The often repeated advice of the Dalai Lama is central to this Vow. When feeling the suffering of samsara, when depressed, anxious or full of doubt, he advises us to do something for someone else, something to benefit the lives of others. This is the core of the bodhisattva vow, to help all sentient beings. Your work is to make sure that others achieve their goals of working for the world. It isn’t about you, it’s about them. Find a way, mentor, volunteer, join, participate, freely give your expertise, muscle, time, money, skills, experience, friendship and love. It’s a win-win-win situation; the work for the world is accomplished, those you help win and so do you.
Now comes the hard part, at least for some of us—asking for help when I feel the need. Many of us have been raised to be in control, to be resourceful, competent, independent, and willing to pitch-in and help. I believe it is an ethic that was reinforced during the Depression of the 1930’s. To do otherwise is to let your family, friends and community down. Admitting to limitations is not good, to ask for help is a sign of weakness and lack of spirit and competency. All this can be made all the more complex as one ages and can no longer accomplish what was possible earlier in life.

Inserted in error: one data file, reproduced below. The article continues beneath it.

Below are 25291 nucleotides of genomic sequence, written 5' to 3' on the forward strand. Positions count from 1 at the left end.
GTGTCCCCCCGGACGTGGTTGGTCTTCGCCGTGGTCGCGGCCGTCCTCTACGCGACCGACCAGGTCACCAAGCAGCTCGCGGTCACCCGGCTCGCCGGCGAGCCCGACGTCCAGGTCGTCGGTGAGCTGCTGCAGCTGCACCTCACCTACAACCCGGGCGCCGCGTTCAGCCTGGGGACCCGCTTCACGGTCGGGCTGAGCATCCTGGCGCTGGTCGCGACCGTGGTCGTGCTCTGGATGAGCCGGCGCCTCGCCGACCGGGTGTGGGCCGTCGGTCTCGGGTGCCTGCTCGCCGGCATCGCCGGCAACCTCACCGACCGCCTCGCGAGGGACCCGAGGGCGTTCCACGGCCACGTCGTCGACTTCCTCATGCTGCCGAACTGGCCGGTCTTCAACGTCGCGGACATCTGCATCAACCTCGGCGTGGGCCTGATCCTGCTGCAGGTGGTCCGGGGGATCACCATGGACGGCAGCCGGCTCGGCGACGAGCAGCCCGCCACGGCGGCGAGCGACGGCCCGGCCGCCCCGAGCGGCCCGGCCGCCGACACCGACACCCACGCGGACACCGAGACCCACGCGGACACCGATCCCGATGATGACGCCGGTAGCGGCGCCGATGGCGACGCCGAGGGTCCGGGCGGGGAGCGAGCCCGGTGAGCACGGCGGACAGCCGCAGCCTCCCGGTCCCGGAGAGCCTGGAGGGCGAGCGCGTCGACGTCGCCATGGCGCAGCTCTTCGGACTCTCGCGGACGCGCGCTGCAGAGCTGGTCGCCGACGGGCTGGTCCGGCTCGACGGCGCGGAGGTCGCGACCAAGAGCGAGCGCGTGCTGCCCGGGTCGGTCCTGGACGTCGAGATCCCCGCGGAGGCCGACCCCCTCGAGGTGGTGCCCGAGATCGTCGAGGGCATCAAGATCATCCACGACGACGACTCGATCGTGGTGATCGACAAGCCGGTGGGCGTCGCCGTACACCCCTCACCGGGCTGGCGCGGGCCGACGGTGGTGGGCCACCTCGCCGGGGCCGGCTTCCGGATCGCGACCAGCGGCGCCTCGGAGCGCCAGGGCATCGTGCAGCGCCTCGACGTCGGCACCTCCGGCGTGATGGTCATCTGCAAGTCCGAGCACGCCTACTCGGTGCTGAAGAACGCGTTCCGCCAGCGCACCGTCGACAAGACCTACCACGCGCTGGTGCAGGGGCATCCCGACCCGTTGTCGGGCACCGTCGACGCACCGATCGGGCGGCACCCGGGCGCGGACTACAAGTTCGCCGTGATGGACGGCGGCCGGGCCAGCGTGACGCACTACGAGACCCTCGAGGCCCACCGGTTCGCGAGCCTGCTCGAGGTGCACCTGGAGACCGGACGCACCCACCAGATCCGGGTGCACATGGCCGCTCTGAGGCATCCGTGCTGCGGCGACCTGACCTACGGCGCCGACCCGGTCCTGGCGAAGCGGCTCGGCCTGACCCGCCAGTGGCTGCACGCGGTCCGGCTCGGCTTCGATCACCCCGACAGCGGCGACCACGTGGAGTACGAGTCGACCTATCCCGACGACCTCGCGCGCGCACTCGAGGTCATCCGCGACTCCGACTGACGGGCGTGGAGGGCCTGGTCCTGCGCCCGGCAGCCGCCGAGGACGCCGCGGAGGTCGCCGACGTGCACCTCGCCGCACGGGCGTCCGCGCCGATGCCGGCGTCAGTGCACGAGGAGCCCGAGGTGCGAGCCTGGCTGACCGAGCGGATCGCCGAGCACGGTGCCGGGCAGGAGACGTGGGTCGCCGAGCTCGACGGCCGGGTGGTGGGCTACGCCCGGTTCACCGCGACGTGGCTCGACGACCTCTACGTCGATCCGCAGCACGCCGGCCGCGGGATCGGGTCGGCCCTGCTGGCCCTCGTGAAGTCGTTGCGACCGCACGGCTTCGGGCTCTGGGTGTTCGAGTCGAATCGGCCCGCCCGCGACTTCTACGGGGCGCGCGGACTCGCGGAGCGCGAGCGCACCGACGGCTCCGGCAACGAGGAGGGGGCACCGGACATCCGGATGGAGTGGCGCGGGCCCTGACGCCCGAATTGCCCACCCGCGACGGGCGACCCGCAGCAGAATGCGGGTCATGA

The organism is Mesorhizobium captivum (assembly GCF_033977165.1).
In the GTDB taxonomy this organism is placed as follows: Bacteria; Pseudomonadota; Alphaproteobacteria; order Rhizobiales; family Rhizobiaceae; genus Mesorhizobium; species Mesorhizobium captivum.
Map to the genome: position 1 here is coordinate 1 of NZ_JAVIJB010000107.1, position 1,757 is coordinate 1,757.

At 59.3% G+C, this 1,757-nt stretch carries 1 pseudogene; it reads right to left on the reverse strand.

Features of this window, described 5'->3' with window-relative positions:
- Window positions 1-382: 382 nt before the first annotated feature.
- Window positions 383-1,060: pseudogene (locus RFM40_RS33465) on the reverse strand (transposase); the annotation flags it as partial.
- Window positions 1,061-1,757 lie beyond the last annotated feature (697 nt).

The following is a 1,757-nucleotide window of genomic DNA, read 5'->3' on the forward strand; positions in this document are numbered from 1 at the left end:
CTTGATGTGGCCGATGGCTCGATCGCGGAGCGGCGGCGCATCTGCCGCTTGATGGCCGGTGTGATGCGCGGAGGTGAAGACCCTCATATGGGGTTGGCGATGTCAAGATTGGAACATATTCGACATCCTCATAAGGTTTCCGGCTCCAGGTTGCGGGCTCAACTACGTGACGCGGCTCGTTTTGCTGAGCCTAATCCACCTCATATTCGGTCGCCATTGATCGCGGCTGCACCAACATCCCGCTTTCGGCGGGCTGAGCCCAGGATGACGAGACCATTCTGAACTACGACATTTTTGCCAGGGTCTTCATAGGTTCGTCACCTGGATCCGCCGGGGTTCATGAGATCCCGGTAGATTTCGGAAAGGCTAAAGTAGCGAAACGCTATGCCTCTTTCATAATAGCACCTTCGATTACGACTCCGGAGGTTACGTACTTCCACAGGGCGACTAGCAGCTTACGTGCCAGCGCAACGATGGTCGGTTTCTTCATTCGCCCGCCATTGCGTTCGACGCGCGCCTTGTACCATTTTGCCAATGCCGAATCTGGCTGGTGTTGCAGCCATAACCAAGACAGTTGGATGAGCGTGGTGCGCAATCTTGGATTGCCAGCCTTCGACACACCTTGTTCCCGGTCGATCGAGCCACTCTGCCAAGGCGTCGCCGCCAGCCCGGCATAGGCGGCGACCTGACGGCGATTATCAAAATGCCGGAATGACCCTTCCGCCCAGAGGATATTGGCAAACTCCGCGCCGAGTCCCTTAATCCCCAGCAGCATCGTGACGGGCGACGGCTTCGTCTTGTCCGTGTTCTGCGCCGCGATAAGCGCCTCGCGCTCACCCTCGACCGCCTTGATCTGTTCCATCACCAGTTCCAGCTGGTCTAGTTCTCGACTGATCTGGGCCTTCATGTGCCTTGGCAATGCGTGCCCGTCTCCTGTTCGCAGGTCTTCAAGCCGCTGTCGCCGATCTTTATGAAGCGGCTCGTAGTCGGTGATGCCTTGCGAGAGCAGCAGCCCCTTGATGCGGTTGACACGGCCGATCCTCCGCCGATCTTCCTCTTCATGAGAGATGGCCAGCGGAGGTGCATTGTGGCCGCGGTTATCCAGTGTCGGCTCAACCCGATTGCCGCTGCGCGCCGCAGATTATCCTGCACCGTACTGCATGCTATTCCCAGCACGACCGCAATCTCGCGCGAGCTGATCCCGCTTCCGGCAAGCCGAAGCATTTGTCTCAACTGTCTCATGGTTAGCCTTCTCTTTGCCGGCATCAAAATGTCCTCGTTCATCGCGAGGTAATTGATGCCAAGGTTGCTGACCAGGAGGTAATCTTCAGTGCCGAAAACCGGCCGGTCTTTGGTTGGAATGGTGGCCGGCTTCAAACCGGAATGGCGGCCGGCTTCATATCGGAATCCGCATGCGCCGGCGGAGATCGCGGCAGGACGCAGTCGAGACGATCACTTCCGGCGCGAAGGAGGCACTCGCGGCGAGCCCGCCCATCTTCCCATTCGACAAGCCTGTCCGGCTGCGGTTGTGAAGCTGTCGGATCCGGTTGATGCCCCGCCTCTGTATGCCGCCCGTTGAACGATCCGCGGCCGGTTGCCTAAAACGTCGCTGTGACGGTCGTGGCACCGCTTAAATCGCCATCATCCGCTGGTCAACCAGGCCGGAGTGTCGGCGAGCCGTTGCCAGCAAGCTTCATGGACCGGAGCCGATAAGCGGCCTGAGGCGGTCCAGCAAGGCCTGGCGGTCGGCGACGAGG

Asking for help can become a major hurdle in life. The spiritual figure Ram Dass has written about this following his debilitating stroke. 7Ram Dass, 2000, Still Here: Embracing Aging, Changing, and Dying, Riverhead. As he relates, he went from being a much sought-after guru to being an invalid who required someone to feed him and wipe his ass. Modern western culture places great value on competency and youth. To be otherwise is to be a bit of a joke, an old fogy, pitied or ignored. I agree with David Suzuki that our culture has much to learn from First Nations who respect and promote the role of the elder and the wisdom that comes from a life fully experienced.
Acceptance of one’s limitations and life situation is key to being able to ask for help. This process begins with self-acceptance and developing compassion for one’s self. It may take courage to ask for help. This could be physical help, psychological or social support or help with burn-out or eco-trauma. Acceptance allows one to take stock of one’s life, skills and experiences. While one may feel the need for help in some areas of life, there likely are new areas to discover where one can be a valued contributor. Think of the roles grandparents play around the world in helping their families, neighbours and communities.